Balancing act

It’s the big day. It’s what you have been training for all offseason. You head into the day not 100 percent. But, what athlete really does?

A little pain didn’t stop anyone – so on this day you get ready to compete in the all-around. The first meet of the year is always important. It sets the mood for the year. Getting off to a great start couple lead to big things for the season.

On this day, the knee was hurting just a little bit more than normal, but you were going to let your team down – not on the first day. As you start to compete, everything feels fine until you try to stick the landing. When you hit landing your knee buckles and you go down in the pain.

This is not the kind of start to a junior year that Maryvale High School gymnast Jenna Varano wanted to have. She wanted to come in to her junior year and have the type of season that would set her up for good things.

Unfortunally, it wasn’t meant to be. As she tried to stick the landing her knee gave out and she went down in a heap. At first Varano thought it just might be something that would keep her out a week or two. But, after she received the news from the doctor, reality started to set it.

“At first I was scared, but I didn’t think anything serious happened. I thought it was just a minor injury that would cause me to take a week or two off from training,” stated Varano. “Once I found out that I did tear my ACL I was in disbelief. I was also shocked because I never thought an injury like this would happen to me. It felt like my days as an athlete were over.”

What Varano will freely admit is that she wasn’t ready for what would happen next. She knew her season was over, but, she wasn’t ready to deal with the process of trying of trying recover. For every good day there was a bad.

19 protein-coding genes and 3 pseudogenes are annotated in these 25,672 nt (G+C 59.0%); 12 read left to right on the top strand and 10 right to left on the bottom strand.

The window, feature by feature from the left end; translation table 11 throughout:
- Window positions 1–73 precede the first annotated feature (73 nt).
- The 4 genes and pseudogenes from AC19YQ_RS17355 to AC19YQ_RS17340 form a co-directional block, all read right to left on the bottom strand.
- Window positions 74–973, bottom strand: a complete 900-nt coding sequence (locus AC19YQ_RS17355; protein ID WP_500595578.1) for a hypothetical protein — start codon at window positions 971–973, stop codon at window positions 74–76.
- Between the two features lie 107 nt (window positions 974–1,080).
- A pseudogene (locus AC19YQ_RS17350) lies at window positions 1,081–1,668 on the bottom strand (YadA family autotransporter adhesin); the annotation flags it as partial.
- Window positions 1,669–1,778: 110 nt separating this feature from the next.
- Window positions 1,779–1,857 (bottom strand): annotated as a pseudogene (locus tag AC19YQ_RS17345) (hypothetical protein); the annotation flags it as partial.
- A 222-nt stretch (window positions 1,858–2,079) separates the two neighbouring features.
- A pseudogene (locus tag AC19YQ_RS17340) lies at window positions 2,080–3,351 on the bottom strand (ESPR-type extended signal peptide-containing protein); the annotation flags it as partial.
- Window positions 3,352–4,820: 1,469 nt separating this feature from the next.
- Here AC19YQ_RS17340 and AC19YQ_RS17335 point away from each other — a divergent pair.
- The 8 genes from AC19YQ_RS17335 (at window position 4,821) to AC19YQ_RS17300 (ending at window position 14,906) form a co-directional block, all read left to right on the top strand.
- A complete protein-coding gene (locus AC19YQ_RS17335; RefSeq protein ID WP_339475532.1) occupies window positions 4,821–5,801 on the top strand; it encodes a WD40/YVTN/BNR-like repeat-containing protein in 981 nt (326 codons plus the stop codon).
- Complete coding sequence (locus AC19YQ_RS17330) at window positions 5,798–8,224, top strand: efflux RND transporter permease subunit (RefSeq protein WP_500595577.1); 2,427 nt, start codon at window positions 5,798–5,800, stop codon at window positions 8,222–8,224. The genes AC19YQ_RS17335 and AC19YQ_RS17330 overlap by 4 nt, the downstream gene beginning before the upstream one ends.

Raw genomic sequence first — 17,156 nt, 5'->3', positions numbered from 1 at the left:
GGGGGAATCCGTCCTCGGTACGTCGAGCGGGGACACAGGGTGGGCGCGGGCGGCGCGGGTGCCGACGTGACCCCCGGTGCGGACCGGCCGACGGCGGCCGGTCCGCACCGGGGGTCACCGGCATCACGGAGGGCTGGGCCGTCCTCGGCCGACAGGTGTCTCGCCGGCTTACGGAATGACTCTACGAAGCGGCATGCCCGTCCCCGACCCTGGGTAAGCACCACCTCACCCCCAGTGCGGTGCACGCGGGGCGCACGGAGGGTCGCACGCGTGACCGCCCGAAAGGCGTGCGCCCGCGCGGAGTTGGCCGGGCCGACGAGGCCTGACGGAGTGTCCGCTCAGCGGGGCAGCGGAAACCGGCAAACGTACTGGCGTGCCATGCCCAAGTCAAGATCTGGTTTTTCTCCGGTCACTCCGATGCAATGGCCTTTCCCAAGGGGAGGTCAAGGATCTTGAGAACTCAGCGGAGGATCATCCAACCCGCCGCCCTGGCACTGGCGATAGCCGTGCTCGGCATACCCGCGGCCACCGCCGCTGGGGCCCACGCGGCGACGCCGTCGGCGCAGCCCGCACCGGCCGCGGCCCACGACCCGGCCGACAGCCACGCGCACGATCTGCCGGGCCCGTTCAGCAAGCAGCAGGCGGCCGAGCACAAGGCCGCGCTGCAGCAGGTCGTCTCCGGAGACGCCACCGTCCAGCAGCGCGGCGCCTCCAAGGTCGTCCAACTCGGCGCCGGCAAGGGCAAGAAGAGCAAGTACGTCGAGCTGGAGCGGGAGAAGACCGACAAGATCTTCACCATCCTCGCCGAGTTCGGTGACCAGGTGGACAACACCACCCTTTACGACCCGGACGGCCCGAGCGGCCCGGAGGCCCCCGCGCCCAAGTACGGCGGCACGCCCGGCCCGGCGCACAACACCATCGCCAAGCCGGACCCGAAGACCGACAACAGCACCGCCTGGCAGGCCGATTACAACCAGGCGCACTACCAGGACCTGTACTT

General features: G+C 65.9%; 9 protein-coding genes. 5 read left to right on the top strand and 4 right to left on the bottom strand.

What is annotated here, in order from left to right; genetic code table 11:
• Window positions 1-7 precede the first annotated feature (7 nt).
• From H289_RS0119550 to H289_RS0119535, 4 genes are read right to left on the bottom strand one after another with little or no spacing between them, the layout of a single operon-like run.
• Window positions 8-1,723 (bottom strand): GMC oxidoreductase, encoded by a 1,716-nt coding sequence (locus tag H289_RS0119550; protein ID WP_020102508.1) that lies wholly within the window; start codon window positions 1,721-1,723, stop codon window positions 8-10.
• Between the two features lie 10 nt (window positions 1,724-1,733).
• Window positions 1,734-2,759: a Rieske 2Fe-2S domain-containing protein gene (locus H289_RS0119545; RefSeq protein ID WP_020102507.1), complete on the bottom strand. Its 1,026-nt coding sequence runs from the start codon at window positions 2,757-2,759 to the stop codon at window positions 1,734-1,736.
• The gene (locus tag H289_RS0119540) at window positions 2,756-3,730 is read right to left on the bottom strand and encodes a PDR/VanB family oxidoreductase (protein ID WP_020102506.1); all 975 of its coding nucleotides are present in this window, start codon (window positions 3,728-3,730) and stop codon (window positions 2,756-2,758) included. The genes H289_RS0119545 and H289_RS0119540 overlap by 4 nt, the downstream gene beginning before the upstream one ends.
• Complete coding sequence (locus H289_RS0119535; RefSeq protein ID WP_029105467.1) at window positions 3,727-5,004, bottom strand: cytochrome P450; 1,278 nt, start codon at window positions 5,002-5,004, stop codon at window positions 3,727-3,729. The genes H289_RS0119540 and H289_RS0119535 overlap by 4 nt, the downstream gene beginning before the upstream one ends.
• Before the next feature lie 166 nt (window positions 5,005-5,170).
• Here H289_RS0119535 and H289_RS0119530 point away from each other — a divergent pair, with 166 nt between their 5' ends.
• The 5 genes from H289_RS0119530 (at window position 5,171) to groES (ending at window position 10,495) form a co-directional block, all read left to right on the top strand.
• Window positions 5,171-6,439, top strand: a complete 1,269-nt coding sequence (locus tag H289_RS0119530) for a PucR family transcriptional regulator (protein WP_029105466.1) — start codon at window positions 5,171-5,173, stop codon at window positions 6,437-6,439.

For every success there were setbacks.

Mentally, recovering from an injury such as hers weighs on the mind more than on the body. Do get through it, Varano knew she needed to get over the hump mentality. After that, the physical recovery would take care of itself.

“I had never had a major injury like that before and wasn’t prepared for the long recovery. The rehab was definitely a challenge for me. At the beginning I was making major progress and was way ahead of my scheduled recovery but then as some would say, I hit a wall,” explained Varano. “I was still recovering just at a slower rate. I had very high hopes that I would recover in time for the 2017 track season but not making that goal made everything harder. Seeing my teammates and all my friends being able to play the sports they love is what kept me going. It showed me that it is possible to recover from this and once I do I will be right back with them.”

It took longer, however. Like Varano said she hit a wall. Not being able to compete on the track was disappointing for her. Not being able to be out there competing with her teammates was a challenge. Her recovery did take a little bit longer than most. Her doctors didn’t clear Varano for nine months.
So, almost a year later, Varano was finally cleared to do what she loves best – and that’s to be an athlete.